Anthony Bourdain & Others Discuss Proper Food Management
In recent years, the issue of food has become a subject of interest not just for consumers but for preparers as well. The American chef, author, and broadcast celebrity, Anthony Bourdain, is featured in a documentary on food waste. Set to release October 13, Wasted: The Story of Food Waste digs deep into the environmental and ethical concerns of our present food management model. Directed by Anna Chai and Nari Kye, the film hopes to raise awareness on issues that can be easily resolved if food consumers and preparers take responsibility for what’s on their plates.
Being naturally skeptical of activism, Bourdain initially, “hated the whole idea of this movie.” Despite his resistance, he wanted to show viewers how commonly disposed of food waste could be transformed into wholesome and surprisingly delicious entrees. Using what you have while assuring that nothing gets left behind is Bourdain’s motto and other like-minded food connoisseurs would surely agree. Still, the average American family disposes of $1,500 worth of organic food waste per year indicating that the importance of resourcefulness has not trickled down onto the rest of the population. Forty percent of food is simply thrown away and these forgotten leftovers rack up an annual $1 trillion in management costs.
If these numbers are spoiling your appetite don’t worry, the film highlights a number of people from around the world that are carrying out innovative solutions. Take for instance Chef Dan Barber of the Stone Barns Center and how his strategies make him look like a modern food alchemist. He takes leftover fish and turns them into a stew known as bouillabaisse. This meal has become a universal treasure that at one point was another person’s trash. Another Chinese Cuisine foodie, Daniel Bowien, uses sushi scraps that would normally be discarded and instead creates his own “eco-feed.” This feeding alternative is an equally nutritious option to that of corn/soy products while making the most of valuable organic waste. This change in the pig’s diet may produce a richer pork meat as well proving that saving the environment can now taste better than ever before.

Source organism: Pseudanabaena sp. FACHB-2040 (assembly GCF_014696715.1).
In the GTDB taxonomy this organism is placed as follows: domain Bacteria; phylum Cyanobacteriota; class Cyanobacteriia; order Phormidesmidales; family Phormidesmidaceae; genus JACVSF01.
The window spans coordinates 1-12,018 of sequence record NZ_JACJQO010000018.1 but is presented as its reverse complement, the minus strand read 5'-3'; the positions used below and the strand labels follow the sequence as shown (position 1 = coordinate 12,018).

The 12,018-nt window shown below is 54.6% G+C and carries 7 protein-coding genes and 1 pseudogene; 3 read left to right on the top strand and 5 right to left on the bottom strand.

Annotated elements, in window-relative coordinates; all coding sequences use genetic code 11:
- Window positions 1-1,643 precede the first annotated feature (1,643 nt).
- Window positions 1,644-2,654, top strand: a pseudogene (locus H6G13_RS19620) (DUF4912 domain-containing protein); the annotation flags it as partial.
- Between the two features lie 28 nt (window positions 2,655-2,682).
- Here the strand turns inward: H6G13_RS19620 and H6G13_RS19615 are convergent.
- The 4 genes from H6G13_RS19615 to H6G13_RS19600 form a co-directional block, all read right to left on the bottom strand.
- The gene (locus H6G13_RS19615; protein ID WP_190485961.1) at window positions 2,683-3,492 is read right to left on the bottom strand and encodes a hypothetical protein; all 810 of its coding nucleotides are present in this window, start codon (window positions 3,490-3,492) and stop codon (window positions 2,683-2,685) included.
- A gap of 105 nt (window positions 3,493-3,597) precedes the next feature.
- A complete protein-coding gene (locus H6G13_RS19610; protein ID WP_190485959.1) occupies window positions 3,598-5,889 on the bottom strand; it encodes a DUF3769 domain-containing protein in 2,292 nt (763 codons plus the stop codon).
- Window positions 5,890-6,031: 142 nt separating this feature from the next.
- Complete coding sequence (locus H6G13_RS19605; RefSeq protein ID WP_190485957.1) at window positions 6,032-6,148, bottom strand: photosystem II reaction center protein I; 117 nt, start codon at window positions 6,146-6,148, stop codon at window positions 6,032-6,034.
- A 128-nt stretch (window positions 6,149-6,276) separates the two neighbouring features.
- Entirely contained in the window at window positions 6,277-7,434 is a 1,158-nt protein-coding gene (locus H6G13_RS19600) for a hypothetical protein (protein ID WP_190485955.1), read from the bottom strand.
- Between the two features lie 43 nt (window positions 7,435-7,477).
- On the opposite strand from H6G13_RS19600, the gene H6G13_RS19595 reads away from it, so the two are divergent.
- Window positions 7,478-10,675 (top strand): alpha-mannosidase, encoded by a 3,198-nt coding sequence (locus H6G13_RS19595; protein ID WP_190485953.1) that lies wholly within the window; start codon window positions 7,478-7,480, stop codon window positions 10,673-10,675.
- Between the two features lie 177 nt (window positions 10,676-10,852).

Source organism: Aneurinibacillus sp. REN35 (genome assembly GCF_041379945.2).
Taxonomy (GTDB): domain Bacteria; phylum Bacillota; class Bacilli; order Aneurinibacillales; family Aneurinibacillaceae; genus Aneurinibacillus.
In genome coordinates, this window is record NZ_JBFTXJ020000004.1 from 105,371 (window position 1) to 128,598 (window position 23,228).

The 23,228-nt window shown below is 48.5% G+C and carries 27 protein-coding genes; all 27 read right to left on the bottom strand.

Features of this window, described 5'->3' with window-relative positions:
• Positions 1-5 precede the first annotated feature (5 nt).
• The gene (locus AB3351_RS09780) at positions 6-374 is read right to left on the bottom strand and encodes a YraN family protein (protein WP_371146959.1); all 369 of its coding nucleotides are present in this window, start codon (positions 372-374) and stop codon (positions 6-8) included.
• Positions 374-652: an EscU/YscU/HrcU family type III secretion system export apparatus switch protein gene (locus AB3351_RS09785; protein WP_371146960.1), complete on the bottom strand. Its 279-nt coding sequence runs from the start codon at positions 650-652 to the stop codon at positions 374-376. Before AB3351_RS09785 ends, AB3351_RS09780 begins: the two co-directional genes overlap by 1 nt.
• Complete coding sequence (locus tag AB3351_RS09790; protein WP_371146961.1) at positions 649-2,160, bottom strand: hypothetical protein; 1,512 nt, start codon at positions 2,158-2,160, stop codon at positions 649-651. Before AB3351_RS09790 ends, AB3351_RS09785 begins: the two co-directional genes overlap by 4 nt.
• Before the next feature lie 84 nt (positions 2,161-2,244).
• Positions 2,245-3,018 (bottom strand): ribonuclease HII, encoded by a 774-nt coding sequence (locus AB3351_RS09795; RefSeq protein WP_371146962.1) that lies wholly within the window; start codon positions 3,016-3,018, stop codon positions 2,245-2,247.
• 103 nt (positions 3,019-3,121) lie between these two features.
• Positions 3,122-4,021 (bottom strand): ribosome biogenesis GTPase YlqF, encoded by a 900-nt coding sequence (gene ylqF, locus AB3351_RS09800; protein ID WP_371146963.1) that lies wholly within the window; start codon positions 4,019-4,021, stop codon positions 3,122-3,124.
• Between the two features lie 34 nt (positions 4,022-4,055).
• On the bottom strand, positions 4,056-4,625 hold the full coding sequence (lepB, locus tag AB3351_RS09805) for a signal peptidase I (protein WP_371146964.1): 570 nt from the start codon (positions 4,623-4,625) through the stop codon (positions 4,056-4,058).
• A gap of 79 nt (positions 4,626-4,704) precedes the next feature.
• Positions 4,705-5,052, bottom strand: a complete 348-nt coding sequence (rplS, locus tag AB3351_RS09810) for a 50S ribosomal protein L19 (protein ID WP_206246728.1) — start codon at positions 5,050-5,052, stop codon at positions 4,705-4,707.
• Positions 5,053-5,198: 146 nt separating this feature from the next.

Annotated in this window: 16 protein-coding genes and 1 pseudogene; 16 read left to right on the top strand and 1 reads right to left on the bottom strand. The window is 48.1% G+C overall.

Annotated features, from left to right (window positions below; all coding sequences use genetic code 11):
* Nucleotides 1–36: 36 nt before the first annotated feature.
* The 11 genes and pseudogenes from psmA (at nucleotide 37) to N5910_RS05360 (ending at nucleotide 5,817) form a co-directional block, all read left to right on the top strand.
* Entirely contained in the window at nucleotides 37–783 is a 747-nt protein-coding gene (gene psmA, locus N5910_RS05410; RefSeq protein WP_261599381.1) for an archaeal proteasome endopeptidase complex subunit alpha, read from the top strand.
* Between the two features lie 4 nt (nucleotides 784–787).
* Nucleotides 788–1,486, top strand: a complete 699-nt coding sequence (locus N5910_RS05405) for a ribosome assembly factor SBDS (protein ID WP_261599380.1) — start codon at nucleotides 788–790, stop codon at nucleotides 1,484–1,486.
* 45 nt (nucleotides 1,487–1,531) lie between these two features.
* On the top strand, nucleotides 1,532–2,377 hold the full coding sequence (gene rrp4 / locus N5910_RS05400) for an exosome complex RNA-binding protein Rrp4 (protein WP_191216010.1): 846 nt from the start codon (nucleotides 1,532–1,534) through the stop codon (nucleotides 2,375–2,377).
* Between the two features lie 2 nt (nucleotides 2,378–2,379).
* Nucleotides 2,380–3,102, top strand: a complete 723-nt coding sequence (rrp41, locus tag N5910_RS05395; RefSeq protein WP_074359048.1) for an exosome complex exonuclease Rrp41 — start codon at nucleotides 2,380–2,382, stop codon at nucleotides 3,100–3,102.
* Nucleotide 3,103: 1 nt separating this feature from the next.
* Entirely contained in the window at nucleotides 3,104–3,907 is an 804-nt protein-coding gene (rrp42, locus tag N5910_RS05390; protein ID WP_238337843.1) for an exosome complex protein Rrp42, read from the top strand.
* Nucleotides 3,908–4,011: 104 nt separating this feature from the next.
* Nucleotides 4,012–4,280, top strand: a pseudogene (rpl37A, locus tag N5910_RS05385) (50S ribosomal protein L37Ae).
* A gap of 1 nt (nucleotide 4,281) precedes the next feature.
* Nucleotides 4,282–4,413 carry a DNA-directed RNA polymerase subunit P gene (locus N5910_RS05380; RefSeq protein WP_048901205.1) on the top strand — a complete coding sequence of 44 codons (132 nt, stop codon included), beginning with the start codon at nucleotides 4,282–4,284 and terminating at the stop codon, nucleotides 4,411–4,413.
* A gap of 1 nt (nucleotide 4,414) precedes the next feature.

Wasted is set for release this Friday and intends to have a similar ethical impact as What the Health Netflix original. Our understanding of food consumption and food management must be put into perspective in order for the food supply to sustain itself in the coming years. With the growing demand for creative and eco-friendly solutions, it becomes clear that there is no food nor time to waste! Check the doc out in theatres, on demand, or Amazon/iTunes on October 13 and let us know how you felt after viewing it!